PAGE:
Going into 2017, Failbetter Games was in an enviable position compared to most other independent developers; now, not so much.
After gaining generally high regard with standout titles like Sunless Sea, the company had high expectations for their upcoming endeavors. They planned to revamp and relaunch their narrative driven browser game Fallen London, making it more accessible to players logging in from mobile devices; likewise, they were hoping for a positive response from the Early Access launch of Sunless Skies, which had already made waves when it surpassed its Kickstarter funding goal by nearly four times.
Fast forward to today, however, and their fortunes have flipped. Plagued by regular design and interface issues, Fallen London is scheduled to close down in the second quarter of 2018. Sunless Skies, meanwhile, met a lukewarm reception in Early Access with only 15 percent of the sales Sunless Seas made in the same timespan. To compensate for the lost profits, Failbetter has laid off four staff members and ended its Fundbetter program meant to provide financial support to smaller narrative driven titles, as well as delayed Sunless Skies’ official release to ensure it won’t sink the company.
So what happened? What went wrong and where did the company slip up? Put simply, they forgot that indie game development is never guaranteed to succeed, and aspiring indie developers can take a lot away from how they failed and how they’re moving forward.
A Roll of The Dice
Whether a developer has been in the industry for one year or 10, there is rarely a guarantee that their games will continue to succeed one after the other. Everything, from the first impression a title makes with screen shots and previews to the overall quality and polish of the completed version, sticks with a title and builds and impression , making it vital for companies to present the best of their games whenever possible and keep their design goals within the scope of their abilities.
Unfortunately for Failbetter, this wasn’t the case for either of their 2017 projects. After the release of Sunless Skies on early access, many players criticized the title’s lack of polish, even considering the title was a work in progress. This in turn hurt the potential buzz the game could carry, contributing heavily to the slump in sales.
“In hindsight, we went into Early Access too early,” Hannah Flynn, communications director at Failbetter Games, said in the company’s latest update post. “The game wasn’t immediately ready for media attention, we lost a key promotional moment.”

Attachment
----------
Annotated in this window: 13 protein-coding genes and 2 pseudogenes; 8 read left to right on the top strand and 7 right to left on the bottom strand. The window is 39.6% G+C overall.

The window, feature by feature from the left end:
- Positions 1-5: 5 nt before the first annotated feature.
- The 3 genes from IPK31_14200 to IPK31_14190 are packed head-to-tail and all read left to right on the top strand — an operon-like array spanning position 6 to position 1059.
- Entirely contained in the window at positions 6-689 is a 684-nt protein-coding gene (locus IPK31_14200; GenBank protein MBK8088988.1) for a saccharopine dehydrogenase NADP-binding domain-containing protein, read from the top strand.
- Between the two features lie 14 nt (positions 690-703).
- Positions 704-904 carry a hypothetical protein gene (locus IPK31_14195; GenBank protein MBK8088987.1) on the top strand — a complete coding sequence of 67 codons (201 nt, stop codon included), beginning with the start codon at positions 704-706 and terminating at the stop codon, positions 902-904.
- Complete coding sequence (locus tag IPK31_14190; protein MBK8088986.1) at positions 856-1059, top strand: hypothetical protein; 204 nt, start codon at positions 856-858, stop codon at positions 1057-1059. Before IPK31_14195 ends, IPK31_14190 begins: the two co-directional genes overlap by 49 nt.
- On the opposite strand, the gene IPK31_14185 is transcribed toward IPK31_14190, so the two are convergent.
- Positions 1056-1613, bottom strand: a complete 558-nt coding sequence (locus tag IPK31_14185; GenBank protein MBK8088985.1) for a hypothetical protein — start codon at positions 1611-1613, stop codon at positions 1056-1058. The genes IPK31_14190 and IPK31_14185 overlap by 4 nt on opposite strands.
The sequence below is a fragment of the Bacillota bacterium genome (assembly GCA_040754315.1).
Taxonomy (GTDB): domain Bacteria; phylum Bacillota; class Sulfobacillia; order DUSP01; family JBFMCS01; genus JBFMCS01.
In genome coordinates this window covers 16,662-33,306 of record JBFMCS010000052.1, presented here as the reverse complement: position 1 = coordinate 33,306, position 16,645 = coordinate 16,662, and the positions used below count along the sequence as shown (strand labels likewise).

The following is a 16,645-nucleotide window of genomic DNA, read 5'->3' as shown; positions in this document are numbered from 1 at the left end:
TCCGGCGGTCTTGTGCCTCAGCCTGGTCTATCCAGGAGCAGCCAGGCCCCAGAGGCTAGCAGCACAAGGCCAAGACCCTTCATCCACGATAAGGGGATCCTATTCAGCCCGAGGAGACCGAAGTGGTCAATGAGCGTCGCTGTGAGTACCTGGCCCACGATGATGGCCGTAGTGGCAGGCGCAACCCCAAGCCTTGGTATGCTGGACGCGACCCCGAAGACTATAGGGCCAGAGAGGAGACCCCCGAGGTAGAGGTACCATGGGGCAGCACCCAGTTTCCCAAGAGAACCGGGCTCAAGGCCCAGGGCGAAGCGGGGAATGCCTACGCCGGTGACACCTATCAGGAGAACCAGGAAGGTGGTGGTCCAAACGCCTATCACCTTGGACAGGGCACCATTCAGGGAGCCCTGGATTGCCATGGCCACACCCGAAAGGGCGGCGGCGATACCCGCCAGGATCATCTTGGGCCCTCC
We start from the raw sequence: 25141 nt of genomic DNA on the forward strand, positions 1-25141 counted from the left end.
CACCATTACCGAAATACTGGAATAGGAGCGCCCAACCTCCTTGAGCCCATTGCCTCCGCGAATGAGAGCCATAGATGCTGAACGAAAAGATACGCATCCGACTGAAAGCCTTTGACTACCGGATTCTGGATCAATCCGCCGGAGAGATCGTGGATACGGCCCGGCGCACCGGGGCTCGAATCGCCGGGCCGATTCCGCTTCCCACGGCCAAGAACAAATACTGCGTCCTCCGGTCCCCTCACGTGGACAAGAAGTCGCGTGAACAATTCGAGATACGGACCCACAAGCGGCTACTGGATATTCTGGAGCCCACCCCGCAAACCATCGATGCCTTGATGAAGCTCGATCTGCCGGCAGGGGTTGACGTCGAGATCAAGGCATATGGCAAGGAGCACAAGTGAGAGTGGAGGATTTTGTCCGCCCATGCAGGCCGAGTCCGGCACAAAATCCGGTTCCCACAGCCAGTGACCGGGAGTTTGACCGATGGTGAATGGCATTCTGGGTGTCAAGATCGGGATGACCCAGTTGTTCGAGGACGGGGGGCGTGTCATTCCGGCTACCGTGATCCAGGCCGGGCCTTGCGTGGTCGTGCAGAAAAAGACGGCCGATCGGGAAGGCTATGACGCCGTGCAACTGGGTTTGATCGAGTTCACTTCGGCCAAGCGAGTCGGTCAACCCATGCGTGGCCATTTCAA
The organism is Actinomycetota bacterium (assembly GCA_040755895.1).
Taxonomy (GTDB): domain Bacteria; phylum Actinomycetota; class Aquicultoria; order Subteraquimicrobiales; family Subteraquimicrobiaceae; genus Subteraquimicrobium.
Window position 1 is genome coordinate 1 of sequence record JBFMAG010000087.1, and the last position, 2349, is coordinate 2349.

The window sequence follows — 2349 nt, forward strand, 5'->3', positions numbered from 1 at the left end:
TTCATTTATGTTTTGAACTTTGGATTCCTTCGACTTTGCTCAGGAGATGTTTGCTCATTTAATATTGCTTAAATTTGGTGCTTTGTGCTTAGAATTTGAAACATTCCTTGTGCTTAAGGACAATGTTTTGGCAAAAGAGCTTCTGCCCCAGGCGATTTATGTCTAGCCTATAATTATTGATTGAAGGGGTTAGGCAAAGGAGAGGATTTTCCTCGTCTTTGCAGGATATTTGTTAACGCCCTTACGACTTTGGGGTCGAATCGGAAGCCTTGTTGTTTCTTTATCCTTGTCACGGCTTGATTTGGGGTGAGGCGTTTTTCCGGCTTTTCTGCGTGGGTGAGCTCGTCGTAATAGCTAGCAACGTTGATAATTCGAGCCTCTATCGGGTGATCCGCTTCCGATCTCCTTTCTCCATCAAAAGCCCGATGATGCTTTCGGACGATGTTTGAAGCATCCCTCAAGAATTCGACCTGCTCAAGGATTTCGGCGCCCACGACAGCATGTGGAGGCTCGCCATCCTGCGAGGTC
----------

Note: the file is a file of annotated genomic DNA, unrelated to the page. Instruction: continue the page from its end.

As for Fallen London, problems emerged in its upkeep development and transition to the mobile platform. While there are certainly benefits to releasing titles across multiple platforms, it can also create a much heavier work load for developers, requiring changes and updates to be tailored to each different system. This can create huge time sinks in development time, and if the title doesn’t perform as well as expected, it ends in wasted time and effort by the developer, not to mention wasted funds.
“Despite our best efforts during development, it just doesn’t function as we wanted it to, and we’ve reluctantly concluded that much of this is due to some fundamental architectural decisions that it’s not now practical to change,” Flynn said. “It also hasn’t been as popular as we’d hoped, and every update we make to the game needs to be duplicated for the app, making it harder and slower for us to improve the game overall.”
The end results were huge hits that even an established indie developer like Failbetter couldn’t take, leaving them in their current dire straits.
Continuing On, Cautiously
With all of that said, the story isn’t over for Failbetter. True, the last year has been rough for them, but they’re already taking the proper steps to improve moving forward. While some backers may be disappointed that Sunless Skies’ release has been delayed, doing so helps ensure they don’t jump the gun like they did with the game’s early access version and provide a final version capable of attracting new buyers. The closure of Fallen London meanwhile, as sad as it may be for long time players, frees up the team to focus whole-heartedly on projects with a better chance of drawing in new fans and profits.
It’s a tough pill to swallow, but sometimes all of a developer’s hopes and hard work won’t pay off the way they want. Games won’t always be received well and it can lead to some tough decisions that will make more than a few people unhappy, the team included. Yet as Failbetter Games shows, one can still stand up, evaluate what went wrong and try not to fail again.